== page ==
Halloween Countdown ’08: The Beetlejuice Gross-Out Meter!

In 1990, Kenner and Satan teamed up to bring us a fairly enormous Beetlejuice toy collection, with figures, playsets and costume kits based not on the cartoon show, but the actual movie.

The line always struck me as a little odd. While I’d openly credit Beetlejuice for breaking Zagnut bars out of a centuries-long popularity rut, I don’t necessarily believe that children had enough of a passion for the titular character to buy a bunch of action figures based on his movie. I mean, Kenner went so far as to create Adam Maitland and Otho figures. Otho! There was an ironic appeal in an Otho action figure, sure, but it’s not like anyone noticed it until it was fifteen years too late.

For a brief time, my town was blessed with a Lionel Kiddie City. These toy stores were the stuff of legend for many, but we only had ours for two years, tops. The main merits of Kiddie City stores were their fabled clearance aisles, where toys that hadn’t been produced for up to fifteen years still found themselves marked and pegged, adorned with gigantic, package-ruining, luggage tag-themed red clearance stickers. It’s why so many still-carded vintage action figures are sold with big, gaping tears on the front all over eBay. Even more than a decade later, sellers still don’t want you to know that Tasha Yar’s TNG figure cost them seventy-eight cents a pop.

In the Beetlejuice toyline’s prime, I wasn’t interested. Marked down 75% at Kiddie City, I was all over it. From the figures to the weird motorcycles and convertibles that the figures rode on or in, I’ve seen virtually everything in the collection. Even stupid stuff, like the thing pictured in the 6.25″ photos above and below.

The Beetlejuice “Gross-Out Meter” was the pinnacle of the line’s ridiculousness, and for a collection that included everything from coffin-themed playsets to 18″ belching Beetlejuice dolls, that’s saying something. This was a high-concept toy, if we can assume that “high-concept” is defined as “something that takes more than 500 words to describe.” Let’s see if I can do it in 400.

The “Gross-Out Meter” provides you with the means to find out just how disgusting your friends really are. A spinning meter offers random readings like, “REALLY GROSS” or “TOTALLY FOUL.” To help sell these readings as truly personalized, the meter can be affixed to the wrist of your client, who at that point will have no solid rebuttal to being christened as totally foul.

And if that isn’t enough for you, a lever underneath the toy signals a plastic bug to jump several feet in the air from a bone-themed cage on the side of the meter. This doesn’t really connect with the spinning meter readings in any natural way, but hey, flying toy bugs.

If nothing else, you could at least say that the “Gross-Out Meter” wasn’t fashioned from the dusty mold of some preexisting, long forgotten Kenner toy. Truly, this was the first and last time we saw anything of the sort. I’d almost say it’s more of a work of art than a toy, for one easily finds themselves bored with the spinning level readings and flying bugs, opting to simply stand and admire the fact that a large toy company mass-produced skeleton hand-themed meters that told kids how gross they were. If you were in the mood to interpret or deconstruct, the “Gross-Out Meter” was the best thing in Aisle 7.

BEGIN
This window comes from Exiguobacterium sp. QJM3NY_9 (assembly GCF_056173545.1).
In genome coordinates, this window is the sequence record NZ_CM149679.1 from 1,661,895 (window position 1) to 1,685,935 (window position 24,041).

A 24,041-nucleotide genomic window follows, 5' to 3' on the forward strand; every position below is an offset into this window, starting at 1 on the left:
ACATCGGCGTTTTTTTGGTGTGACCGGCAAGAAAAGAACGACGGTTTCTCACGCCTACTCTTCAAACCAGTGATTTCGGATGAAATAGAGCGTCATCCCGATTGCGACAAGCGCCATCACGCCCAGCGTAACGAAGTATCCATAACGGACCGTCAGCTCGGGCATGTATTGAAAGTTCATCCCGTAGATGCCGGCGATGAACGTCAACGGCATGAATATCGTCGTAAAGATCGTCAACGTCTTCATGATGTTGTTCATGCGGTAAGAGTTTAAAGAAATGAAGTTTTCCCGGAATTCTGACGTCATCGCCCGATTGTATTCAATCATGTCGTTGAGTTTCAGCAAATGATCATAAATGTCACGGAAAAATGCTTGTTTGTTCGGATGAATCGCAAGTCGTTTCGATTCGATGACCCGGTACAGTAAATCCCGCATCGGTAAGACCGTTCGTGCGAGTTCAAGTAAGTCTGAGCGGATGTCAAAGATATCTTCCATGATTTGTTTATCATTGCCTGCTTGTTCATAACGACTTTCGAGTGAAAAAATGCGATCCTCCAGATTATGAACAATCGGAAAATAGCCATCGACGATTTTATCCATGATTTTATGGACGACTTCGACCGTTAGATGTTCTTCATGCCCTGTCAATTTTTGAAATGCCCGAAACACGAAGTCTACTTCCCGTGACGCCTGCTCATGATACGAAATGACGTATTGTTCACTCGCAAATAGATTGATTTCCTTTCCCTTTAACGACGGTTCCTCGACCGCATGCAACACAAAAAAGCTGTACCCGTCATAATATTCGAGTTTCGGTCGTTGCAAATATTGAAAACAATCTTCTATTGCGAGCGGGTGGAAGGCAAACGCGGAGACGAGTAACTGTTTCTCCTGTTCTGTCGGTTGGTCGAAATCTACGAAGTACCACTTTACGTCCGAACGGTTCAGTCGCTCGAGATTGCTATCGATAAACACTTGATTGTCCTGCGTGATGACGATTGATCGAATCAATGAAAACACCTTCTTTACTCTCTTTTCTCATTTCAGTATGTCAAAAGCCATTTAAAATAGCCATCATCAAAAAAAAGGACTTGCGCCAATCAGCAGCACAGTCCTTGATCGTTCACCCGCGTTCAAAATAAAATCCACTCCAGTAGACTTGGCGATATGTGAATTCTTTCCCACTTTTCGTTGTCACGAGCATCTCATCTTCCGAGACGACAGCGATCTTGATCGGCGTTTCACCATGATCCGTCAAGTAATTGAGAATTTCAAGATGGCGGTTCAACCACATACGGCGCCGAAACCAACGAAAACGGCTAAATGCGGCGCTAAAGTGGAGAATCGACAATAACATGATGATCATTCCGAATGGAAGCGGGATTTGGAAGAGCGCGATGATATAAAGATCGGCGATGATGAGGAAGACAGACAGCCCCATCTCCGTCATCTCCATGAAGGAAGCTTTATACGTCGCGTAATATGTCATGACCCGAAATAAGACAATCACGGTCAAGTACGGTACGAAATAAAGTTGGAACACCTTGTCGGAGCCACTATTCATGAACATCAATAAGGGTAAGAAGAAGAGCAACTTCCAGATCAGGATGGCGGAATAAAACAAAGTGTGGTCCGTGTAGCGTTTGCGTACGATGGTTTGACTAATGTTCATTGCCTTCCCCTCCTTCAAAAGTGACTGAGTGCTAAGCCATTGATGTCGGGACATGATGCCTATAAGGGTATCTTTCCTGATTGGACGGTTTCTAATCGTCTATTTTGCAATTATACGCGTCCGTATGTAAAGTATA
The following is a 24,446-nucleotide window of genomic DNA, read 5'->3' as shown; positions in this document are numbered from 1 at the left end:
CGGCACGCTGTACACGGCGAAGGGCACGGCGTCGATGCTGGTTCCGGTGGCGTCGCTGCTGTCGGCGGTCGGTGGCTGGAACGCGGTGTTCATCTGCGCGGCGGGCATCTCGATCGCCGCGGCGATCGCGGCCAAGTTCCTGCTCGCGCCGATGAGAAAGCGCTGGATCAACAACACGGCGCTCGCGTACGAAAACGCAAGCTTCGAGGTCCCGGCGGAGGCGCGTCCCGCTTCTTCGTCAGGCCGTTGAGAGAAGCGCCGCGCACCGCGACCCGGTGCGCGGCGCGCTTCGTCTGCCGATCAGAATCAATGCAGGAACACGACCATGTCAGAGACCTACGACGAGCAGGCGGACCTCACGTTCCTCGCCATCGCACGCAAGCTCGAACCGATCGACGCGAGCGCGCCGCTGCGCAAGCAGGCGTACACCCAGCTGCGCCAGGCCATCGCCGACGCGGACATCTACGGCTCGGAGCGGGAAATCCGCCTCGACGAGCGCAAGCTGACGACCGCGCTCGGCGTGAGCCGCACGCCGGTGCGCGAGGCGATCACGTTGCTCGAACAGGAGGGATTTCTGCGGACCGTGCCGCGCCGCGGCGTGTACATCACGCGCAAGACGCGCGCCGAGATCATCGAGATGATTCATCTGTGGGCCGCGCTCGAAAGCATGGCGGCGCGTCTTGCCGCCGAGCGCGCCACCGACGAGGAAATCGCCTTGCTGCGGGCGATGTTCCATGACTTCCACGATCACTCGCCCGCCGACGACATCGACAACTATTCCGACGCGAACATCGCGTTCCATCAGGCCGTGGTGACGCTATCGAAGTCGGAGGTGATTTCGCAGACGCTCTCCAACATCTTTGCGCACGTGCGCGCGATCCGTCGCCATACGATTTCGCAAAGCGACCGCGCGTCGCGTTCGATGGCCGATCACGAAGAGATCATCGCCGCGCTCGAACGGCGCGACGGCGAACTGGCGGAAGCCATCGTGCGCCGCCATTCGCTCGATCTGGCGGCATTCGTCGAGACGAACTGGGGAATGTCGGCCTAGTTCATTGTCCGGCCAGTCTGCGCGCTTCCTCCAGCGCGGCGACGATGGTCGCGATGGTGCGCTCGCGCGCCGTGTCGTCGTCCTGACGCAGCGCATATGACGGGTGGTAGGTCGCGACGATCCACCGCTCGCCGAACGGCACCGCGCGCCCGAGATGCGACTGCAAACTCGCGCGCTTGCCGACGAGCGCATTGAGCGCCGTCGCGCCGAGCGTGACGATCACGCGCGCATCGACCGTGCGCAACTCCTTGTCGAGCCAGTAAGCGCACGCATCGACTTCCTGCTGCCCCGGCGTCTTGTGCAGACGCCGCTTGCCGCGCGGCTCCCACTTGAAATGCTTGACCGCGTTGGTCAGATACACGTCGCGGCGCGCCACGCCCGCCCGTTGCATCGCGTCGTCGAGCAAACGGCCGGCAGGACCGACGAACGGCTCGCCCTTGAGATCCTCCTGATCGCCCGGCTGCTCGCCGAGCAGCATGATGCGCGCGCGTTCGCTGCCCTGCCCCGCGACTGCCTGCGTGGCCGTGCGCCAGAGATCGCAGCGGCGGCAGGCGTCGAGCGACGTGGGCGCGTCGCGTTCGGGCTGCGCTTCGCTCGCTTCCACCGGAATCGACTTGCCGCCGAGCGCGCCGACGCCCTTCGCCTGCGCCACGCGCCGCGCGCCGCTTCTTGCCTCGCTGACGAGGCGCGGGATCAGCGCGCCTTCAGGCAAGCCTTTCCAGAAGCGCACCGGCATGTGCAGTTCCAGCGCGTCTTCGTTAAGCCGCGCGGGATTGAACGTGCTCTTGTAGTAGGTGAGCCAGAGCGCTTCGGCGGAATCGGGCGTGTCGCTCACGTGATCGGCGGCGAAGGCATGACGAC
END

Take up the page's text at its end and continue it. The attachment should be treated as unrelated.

On the other hand, all of Kenner’s Beetlejuice toys broke the mold in some way. Most of the action figures (which seemed par for the course at first glance) had pop-off rubber heads which revealed tiny-sized plastic heads underneath, in tribute to the voodoo head-shrinking scene from the film’s climax. Other figures went down more traditional routes, i.e., a punky street thug who could be folded down into the shape of a giant rat.

Oh, and there was a Beetlejuice mask infested with three multicolored hair snakes that popped upwards under the power of a hidden hand-pump. For the kid who had everything.

The best part about buying a “Gross-Out Meter” was the included Kenner Action Toy Guide, with pages and pages of well-set color photos of all the boy-targeted playthings they had on the market in 1990. Every major toy company stuck booklets like this into the boxes of their larger offerings, and they kinda served as off-season Sears Wishbooks. They weren’t catalogs in the traditional sense — you couldn’t place orders from them — but the books still let us map out which plastic artifacts we were going to beg for next.

Moreover, these little catalogs were how non-readers like me got that same level of smug “AH AH I read a book” satisfaction other kids spent 150 pages of their life to achieve.

Beetlejuice: Thank you for being Halloweeny. You are… *checks* …totally offensive.

PS: I know you’re wondering what that flying toy bug looks like. Here. It looks like that. A small part of me believes that I got the same bug figure out of a can of Ecto-Plazm, but maybe I’m just kicking Kenner when they’re down. I only bitch about people who are dead and companies that are out of business. This keeps me safe.

91 thoughts on “Halloween Countdown ’08: The Beetlejuice Gross-Out Meter!